Jackson Decker’s typical day isn’t unlike that of most high-school seniors.

Out of bed by 7:30 a.m. Check.

School by 8. Check.

Lunch around noon. Check.

By 5, he’s home for dinner. By 7, he’s elbow deep in homework. By 10 — or 11, depending on how many video games are played — he’s in bed. Sounds pretty standard, doesn’t it?

But the middle of the day — that noon-to-5 slot — is what makes Decker different than most kids his age.

Decker is a defenseman for the Coulee Region Chill, which, as a high-school-aged player, demands a special kind of commitment. Playing junior hockey is essentially a full-time job, but when you add regular schoolwork to the equation, it becomes even more complex.

But that’s what he — and all junior-hockey players his age — sign up for. They know it isn’t easy.

“My coach last year was a big advocate of junior hockey and pushing kids on to the next level,” Decker said. “He reached out to a couple coaches last year for me, not just in the NAHL but in different leagues, too.

“I didn’t think it was that hard of a decision. I definitely had to go over everything with my coach and my family and all of that, and then working things out with my high school before I fully committed to it, but this is something I want to do.”

Despite his choice, Decker is a regular 17-year-old in almost every other way.

“I would say after practice, he’s home by 5 and he’s a normal high-school kid,” said Andy Palmer, one of Decker’s billet (host family) parents. “He’s got homework he has to do. He hangs out with classmates; we have a high school kid of our own, and they get along really well. They play their NBA 2K games and set up tournaments and stuff like that.

“He’s just a normal kid once he’s away from the ice. He has the same responsibilities as any high schooler.”

It’s not uncommon.

Including Decker, the Chill have three high-school-aged skaters in their squad. They had four before 16-year-old Todd Scott was elevated to the USHL. As for the rest of the league, all but one team has at least one player — as of today — under the age of 18. Of those 23 teams, 15 have at least three.

Furthermore, of the 23 active members of Coulee Region’s roster, 15 played at least one season of junior hockey before receiving their high-school diplomas. Nine played two or more.

It’s part of the gig. Simultaneous pursuit of athletic and academic goals is a regular practice in junior hockey, one that all players — including those who have already graduated from high school — gladly welcome. They understand the challenges of the journey.

If anything, it forces kids to mature at a much quicker rate.

“The biggest thing, for me personally, is it matured me,” said A.J. Degenhart, former Chill coach, who played two seasons with the USHL’s Green Bay Gamblers before joining the University of Wisconsin.

“Those couple years of being, not necessarily on your own because you have a billet family, but being on your own away from your support group and not having them right there to bail you out all the time, I think it makes you grow up in a hurry. I can say for myself, with the coaches I had, they taught me a lot of life lessons in the couple years I was there. That stuff is invaluable, so when a kid does move on, we always say, we want a player to come in a boy and leave as a man.”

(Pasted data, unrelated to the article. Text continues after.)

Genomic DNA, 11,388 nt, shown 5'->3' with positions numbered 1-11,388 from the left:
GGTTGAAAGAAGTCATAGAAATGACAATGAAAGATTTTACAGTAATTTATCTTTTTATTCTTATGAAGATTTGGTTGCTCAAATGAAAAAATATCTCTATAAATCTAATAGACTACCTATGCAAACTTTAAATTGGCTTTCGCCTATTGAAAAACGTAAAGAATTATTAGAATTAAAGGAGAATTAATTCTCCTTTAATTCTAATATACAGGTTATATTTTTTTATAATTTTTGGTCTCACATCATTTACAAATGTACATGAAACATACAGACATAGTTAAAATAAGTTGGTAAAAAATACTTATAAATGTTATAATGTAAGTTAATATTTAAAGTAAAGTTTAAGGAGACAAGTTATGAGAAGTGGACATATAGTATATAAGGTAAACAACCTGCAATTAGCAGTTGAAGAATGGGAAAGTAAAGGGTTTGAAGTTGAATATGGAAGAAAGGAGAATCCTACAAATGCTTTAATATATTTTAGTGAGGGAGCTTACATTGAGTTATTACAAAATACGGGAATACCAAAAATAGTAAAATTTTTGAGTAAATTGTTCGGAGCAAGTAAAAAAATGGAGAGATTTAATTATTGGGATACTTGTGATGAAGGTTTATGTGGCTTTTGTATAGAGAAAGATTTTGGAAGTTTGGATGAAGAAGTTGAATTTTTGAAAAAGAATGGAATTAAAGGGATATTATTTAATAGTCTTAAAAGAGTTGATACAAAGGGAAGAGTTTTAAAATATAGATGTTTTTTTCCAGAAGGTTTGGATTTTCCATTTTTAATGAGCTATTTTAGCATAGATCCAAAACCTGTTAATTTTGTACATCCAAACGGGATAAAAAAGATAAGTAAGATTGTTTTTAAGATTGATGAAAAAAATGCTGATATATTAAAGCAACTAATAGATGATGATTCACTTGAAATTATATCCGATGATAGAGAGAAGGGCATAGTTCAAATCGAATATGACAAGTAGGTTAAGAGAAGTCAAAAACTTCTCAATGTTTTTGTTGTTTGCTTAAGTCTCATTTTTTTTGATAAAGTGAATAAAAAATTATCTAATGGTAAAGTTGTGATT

High-school experience

A senior, Decker prefers an in-class educational experience. That’s why he attends Holmen High School.

But not all junior players are like Decker. Depending on personal preference or individual goals, a player may opt for alternative schooling options.

“It’s really up to them and their parents,” said Shelly LaPlount, Coulee Region’s director of housing, who acknowledged the possibility of players taking online courses.

“If they ask my opinion, I will give it. These kids have to grow up so fast, and they make so many sacrifices. I encourage them to still attend a physical school, just so they have a little bit of their childhood, of their senior year; so they can follow a football team, or go to a prom, or get all those experiences.

“These kids give up so much.”

But it’s worth it for most.

Still, some kids opt to add an in-school experience to their already-altered lifestyle; to provide an element of normalcy.

That option works best for Decker. And for Marshal Plunkett and Kevin Bryant, both of whom attend their respective hometown schools of West Salem and Central as senior students.

“One of the things we try to make all of our students understand; we want them to get involved, go to events, participate,” Holmen principal Bob Baer said. “High school is only four years long, and once you leave here, things change a little bit. So we really promote that, both with the Chill players and with our non-Chill players.